Marine pollution is a serious threat to environmental health. It also leads to transnational organized crime, with offenders disposing of pollutants in the sea to save cost on waste treatment. In order to address the complex nature of this crime, law enforcement agencies have to come up with a comprehensive response that is internationally coordinated. To foster such a response, INTERPOL’s Pollution Crime Working Group (PCWG) launched “Operation 30 Days at Sea” in cooperation with Europol in 2018. Geospatial technologies such as satellite imagery, aerial surveillance systems, vessel tracking systems and mobile applications were at the forefront of the operation.
The operation aimed at bringing together relevant national enforcement and environmental protection agencies to act in concert against marine pollution, by targeting the following activities:
The overall objective of the Operation was to enhance the global law enforcement response to marine pollution in violation of international conventions and national legislations, to improve sea quality. The Operation involved supporting investigations to identify, arrest and prosecute individuals and/or companies responsible for marine pollution through:
As many as 58 countries joined the “Operation 30 Days at Sea”, mobilizing 276 national agencies (Figure 1). Each participating country defined its own targets and operational activities based on its national priorities and technological capabilities.
In majority of participating countries, target identification resulted from intelligence gathering through screening vessels and companies of interest based on records of non-compliance. Variety of sources were used, including national compliance targeting matrix for marine traffic and related lists of ships of interest; and databases of the regional MoUs on Port State Control. Some countries coupled historical data with intelligence collected during the Operation through vessel traffic management information systems, National Aerial Surveillance Program over flights, and satellite monitoring.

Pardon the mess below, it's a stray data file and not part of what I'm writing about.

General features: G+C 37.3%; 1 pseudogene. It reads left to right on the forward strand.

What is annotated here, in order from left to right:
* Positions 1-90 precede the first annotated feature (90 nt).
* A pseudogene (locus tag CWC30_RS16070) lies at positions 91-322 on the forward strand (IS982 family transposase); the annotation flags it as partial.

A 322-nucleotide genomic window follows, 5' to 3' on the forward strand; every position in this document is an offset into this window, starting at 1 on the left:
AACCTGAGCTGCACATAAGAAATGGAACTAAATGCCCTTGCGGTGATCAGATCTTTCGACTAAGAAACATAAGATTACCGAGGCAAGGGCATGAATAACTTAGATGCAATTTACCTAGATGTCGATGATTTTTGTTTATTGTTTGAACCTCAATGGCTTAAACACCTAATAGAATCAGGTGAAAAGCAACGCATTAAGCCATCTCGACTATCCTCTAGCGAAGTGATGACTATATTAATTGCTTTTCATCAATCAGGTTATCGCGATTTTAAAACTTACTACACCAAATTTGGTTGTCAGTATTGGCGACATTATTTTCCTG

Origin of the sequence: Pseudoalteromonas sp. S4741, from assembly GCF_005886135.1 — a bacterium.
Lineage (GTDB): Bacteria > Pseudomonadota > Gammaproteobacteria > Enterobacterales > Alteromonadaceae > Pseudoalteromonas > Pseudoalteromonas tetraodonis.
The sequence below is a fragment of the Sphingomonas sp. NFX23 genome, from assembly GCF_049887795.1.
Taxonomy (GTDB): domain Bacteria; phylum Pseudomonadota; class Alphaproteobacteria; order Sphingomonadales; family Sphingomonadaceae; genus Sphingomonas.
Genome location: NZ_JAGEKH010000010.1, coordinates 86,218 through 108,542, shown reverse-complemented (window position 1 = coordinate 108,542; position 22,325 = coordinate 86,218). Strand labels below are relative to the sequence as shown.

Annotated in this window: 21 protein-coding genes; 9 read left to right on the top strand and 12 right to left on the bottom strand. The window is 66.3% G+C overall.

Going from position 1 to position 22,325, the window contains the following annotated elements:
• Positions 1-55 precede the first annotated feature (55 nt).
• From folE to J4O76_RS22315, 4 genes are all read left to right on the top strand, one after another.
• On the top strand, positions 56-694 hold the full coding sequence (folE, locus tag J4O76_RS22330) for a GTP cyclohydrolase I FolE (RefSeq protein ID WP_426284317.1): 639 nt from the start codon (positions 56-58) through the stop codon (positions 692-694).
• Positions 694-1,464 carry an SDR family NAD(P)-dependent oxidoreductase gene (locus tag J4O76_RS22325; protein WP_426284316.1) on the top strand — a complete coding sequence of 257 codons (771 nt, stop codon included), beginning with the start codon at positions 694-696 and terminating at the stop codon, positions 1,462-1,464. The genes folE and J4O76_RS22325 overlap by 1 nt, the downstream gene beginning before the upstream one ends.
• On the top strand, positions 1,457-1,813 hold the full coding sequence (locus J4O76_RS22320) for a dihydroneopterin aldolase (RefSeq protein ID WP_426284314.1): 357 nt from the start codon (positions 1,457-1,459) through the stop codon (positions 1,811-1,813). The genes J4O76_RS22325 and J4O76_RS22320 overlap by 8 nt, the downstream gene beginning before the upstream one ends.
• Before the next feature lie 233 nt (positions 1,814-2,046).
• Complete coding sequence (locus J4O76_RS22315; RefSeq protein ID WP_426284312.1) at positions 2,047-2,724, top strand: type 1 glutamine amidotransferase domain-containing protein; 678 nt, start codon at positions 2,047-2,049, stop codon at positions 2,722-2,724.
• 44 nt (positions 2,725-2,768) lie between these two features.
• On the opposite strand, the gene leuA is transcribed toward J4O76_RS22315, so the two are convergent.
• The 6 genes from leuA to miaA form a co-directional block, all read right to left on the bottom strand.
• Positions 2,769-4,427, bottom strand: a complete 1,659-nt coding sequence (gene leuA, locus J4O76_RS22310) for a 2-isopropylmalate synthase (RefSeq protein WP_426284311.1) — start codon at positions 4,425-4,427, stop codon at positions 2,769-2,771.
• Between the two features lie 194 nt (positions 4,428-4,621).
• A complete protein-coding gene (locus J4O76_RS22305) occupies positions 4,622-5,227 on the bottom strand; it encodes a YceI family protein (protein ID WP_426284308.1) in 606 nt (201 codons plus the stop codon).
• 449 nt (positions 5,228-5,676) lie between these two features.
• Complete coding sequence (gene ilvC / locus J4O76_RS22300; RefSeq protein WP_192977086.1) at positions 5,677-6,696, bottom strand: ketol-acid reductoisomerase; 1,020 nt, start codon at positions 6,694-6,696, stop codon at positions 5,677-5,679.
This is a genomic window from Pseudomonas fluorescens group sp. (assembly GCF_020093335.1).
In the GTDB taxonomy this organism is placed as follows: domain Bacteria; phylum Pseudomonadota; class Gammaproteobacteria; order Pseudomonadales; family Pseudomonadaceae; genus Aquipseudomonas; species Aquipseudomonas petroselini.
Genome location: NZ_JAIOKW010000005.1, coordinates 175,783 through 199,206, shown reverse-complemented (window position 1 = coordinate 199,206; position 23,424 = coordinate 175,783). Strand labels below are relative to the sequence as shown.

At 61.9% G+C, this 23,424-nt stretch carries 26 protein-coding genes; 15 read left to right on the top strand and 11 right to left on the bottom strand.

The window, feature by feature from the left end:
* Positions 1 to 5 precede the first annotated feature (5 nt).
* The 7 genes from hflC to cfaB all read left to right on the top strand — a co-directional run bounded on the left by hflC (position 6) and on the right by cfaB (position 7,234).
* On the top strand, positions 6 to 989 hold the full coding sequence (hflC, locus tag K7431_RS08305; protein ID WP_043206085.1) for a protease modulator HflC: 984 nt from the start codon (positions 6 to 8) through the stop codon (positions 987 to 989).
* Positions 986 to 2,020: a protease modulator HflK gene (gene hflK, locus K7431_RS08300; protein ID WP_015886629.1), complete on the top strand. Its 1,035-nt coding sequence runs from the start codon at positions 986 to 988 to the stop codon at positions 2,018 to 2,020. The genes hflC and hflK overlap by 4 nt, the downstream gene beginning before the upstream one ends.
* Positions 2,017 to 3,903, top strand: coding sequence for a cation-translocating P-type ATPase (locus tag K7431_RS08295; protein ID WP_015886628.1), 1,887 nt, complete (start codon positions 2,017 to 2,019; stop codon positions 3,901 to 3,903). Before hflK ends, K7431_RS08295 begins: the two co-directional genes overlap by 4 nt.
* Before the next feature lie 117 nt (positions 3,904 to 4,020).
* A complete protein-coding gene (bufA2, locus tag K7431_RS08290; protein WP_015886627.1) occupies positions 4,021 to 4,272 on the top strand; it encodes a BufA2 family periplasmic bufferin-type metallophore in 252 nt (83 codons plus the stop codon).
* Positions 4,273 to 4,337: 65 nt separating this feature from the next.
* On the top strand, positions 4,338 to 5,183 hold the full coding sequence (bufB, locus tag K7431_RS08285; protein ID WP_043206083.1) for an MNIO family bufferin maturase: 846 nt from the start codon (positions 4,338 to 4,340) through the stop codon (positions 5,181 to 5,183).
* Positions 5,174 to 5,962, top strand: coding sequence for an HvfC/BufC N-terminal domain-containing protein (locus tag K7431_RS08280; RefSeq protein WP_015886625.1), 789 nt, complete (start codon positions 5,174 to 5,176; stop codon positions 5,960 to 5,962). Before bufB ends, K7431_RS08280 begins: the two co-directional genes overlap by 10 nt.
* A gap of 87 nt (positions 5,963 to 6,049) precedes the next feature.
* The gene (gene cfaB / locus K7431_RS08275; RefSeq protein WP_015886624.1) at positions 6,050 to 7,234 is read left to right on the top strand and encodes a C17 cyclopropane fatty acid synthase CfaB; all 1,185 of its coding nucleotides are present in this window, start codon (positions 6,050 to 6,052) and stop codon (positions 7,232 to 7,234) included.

The Operation saw an extensive use of both traditional surveillance vehicles and equipment, such as aerial surveillance and sea patrols, and innovative technologies and techniques applied to marine pollution detection. Innovative techniques and technologies deployed by countries during the Operation included:
The impact of this Operation and the application of geospatial technologies was particularly important in a number of African, Asian and Pacific countries, where marine pollution is still a very new and neglected area of law enforcement. In these countries, the development of technical capacities to address challenges, and advocacy at the policy level to increase prioritization of marine pollution enforcement was encouraged. The Operation generated actionable intelligence from the analysis of the operational results, to drive future targeted intelligence-led marine pollution operations.
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